This Will Drive the Conservatives Crazy

Superman's "Better Tomorrow"

Recently DC ComicsOne of the two biggest comic publishing companies in the world (and, depending on what big events are going on, the number one company), DC Comics is the home of Superman, Batman, Wonder Woman, and just about every big superhero introduced in the 1930s and 1940s. announced that SupermanThe first big superhero from DC Comics, Superman has survived any number of pretenders to the throne, besting not only other comic titans but even Wolrd War II to remain one of only three comics to continue publishing since the 1940s. would be getting a slightly different motto from the one everyone knows. Instead of fighting for "Truth, Justice, and the American Way," he'd now be applying his skills towards "Truth, Justice, and a Better Tomorrow". While there are many that feel like this is a better, more applicable way to say the thing Superman has always been about -- he's a beacon of hope, the "best of us" because he has to be -- there will, of course, be a contingent that hate the idea that the ideas Superman is fighting for aren't "American". "What's wrong with having him fight for the good things that American's appreciate?"

To get into that we, of course, need to apply some context to all of this. This change does come as part of a larger of a larger evolution for Superman in the comics. The Superman we know, Clark Kent (aka Kal El), is off in space dealing with matters beyond the Earth in current comic continuity so his mantle of "Superman" was passed to his son, Jon Kent (who originally appeared as Superboy), who now stays as the defender of Earth. He's more headstrong than his father, a bit more of Lois's personality in the boy, and he's also a lot more overtly liberal than dear old pa.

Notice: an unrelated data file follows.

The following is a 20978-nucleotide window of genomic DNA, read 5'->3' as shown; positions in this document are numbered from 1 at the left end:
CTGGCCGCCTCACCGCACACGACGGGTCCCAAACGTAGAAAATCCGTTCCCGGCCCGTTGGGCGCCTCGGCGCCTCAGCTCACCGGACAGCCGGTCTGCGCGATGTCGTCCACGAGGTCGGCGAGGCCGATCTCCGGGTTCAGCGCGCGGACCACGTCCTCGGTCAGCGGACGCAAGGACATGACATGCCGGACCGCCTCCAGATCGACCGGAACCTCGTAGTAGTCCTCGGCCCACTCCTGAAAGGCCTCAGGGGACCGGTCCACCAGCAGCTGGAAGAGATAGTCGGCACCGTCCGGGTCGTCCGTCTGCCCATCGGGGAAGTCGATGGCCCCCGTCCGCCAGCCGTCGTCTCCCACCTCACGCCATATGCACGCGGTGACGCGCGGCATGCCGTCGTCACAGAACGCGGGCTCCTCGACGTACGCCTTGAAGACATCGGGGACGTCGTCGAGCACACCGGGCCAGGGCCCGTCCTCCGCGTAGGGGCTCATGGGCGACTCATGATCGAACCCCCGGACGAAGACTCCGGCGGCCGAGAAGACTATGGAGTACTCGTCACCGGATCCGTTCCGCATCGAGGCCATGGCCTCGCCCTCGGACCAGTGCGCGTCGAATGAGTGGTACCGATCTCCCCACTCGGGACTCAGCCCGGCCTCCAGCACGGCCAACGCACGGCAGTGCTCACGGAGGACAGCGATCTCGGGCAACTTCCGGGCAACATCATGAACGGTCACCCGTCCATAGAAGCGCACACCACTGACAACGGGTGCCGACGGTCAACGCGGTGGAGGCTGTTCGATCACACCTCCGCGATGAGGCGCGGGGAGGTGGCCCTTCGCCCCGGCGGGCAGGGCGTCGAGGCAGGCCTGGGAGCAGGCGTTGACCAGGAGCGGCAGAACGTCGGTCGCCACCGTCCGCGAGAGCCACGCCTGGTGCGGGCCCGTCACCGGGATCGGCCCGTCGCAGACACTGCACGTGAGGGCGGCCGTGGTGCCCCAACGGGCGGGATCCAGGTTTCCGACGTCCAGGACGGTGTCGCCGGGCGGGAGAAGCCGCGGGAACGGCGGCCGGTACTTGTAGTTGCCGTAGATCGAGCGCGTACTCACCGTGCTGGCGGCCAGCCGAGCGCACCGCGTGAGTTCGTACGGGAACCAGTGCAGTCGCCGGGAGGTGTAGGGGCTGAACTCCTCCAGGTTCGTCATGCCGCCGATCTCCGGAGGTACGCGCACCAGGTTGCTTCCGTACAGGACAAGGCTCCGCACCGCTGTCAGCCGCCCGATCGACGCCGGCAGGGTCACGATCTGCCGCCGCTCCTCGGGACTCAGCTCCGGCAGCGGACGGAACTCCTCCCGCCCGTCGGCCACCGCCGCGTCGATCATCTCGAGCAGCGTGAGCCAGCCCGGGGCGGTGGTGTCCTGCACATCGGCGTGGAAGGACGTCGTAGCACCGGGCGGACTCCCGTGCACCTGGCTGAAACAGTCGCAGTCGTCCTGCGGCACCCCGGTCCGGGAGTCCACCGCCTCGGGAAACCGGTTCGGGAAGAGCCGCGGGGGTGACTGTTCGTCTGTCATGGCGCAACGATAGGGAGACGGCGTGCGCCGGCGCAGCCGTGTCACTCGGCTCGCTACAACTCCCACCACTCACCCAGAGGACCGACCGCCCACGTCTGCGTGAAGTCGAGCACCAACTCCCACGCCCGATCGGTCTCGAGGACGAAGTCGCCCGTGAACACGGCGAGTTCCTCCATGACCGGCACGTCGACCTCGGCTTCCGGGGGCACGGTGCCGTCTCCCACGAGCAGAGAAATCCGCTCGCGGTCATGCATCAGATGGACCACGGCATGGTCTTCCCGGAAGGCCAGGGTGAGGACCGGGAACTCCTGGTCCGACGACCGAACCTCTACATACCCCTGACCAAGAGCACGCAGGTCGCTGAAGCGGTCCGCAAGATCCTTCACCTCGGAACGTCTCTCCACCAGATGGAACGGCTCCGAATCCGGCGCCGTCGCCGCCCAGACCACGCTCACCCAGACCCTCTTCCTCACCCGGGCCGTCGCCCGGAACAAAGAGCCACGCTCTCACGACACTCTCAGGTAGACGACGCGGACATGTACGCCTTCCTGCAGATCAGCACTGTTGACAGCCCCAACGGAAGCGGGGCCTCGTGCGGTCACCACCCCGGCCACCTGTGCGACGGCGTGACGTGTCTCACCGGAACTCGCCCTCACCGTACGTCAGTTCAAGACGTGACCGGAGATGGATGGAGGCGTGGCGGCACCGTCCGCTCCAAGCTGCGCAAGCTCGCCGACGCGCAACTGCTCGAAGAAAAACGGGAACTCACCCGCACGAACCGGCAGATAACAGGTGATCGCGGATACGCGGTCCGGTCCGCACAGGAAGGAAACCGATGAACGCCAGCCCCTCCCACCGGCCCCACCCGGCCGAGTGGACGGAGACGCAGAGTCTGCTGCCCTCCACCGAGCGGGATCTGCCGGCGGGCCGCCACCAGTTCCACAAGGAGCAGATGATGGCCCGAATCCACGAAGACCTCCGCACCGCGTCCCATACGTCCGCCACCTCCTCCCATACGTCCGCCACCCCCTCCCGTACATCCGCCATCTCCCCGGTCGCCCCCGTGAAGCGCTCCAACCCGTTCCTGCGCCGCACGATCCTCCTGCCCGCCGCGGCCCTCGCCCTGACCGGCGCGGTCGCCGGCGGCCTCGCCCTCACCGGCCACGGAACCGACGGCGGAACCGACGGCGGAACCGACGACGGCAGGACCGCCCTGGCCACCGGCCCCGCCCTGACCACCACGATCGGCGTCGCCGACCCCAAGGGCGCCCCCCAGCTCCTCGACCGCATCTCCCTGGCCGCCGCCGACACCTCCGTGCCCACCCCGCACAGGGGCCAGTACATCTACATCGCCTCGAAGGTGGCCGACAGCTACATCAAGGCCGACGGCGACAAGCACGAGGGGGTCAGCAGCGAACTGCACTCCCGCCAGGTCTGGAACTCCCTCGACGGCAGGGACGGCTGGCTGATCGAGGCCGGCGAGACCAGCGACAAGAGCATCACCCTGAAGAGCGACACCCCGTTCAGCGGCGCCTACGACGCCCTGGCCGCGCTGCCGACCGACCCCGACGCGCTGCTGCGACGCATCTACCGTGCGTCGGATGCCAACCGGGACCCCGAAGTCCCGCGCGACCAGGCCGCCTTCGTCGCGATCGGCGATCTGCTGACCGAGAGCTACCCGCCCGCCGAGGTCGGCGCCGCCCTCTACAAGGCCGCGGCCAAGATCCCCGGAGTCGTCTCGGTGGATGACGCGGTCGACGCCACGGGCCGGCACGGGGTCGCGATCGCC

Superman is a beacon of hope but there are those that do feel like he's stodgy, a reflection of the time he came from (dating all the way back to 1939, but the version of Superman we think of really coalesced in the 1950s). The whole "Truth, Justice, and the American Way" shtick was a part of the radio shows and TV series from the 1940s and 1950s, and that become a defining trait. For all of his love of the world, Superman does have a certain "Americana" quality to him. He might seem a little stodgy, heck maybe even a touch jingoistic (although that's more perception from comics past and less a feature of the character anymore). By moving Clark out into the stars and making his son the new Superman it gives DC a chance to reset the character and find new stories to tell about Superman. It also lets them make him a global figure, and a more liberal one, than his dad ever could be.

The world is a very different place now than it was when Superman was first conceived, or during World War II, or when he came back into relevance in the Silver Age of Comics. Superman, despite having that "American Way" attached to his motto, is a global icon and a beacon of hope to more than just America. Just from a business standpoint having Superman have "the American Way" attached to him probably turned off a number of people that might otherwise have appreciated the character. And that doesn't even begin to get into issues with China and whether or not they were happy to have an icon like that with that phrase coming out in Chinese media. Propaganda is fine in China so long as it's Chinese government controlled propaganda (hell, they even got their own Superman, New Super-Man, a few years back).